The New Year's Eve I Quit Smoking Pot
Having been a moderate pothead in college and during my 20s, I found it hard to give up the recreational high. I stopped smoking marijuana when I was pregnant and nursing, but would occasionally take a puff when I was writing poetry (partly supported by a literature grant) and my young son was at preschool. My unwritten, unspoken rule was that I would not smoke pot unless I had a 4-hour stretch without children around, and that only one of us -- my husband or myself -- could smoke pot at a time in case of an emergency situation.
We had a New Year's Eve party at our small home when my son was five. He was staying overnight elsewhere. About halfway through I was upstairs and bumped into a friend coming out of the bathroom with whom I used to get stoned before I had a child. He confessed he had a joint left over from his high school reunion he had brought with him. We went in the bedroom and lit up. After my second toke he said the last time he had smoked the same weed the friend he was with had seen God. I stopped giggling. That was not the vibe I was looking for while hosting a New Year's Eve party full of the parents of my son's kindergarten friends. Back downstairs, we had fun dancing, but I realized if I did not keep my eyes on my friend, who was just as stoned as I was, I could not act "normal." I was hopelessly paranoid, knowing that he and I were the only people who were stoned and realizing that this was no longer the thing to do now that I was a parent.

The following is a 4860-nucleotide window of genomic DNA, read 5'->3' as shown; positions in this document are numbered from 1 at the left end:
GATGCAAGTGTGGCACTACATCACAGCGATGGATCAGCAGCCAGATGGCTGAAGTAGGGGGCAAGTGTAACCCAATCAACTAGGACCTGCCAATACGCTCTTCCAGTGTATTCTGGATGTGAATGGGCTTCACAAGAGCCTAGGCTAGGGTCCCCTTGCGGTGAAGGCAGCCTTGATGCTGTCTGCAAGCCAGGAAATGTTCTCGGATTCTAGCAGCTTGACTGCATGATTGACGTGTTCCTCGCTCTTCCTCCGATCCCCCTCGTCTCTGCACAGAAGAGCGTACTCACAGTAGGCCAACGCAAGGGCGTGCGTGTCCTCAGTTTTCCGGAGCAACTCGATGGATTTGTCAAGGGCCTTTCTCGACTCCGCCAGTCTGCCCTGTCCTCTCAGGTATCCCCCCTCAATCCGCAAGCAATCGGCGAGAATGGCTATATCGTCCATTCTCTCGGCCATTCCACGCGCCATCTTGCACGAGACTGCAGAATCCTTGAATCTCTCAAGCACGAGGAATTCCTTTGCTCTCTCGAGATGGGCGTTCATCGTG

By the time the party was over I knew I'd never get high again. It wasn't worth the anguish of imagining what my son would think if he understood what was going on, or of the possibility that he might lose friends because of my actions or behavior. It was time to grow up. Everyone else had.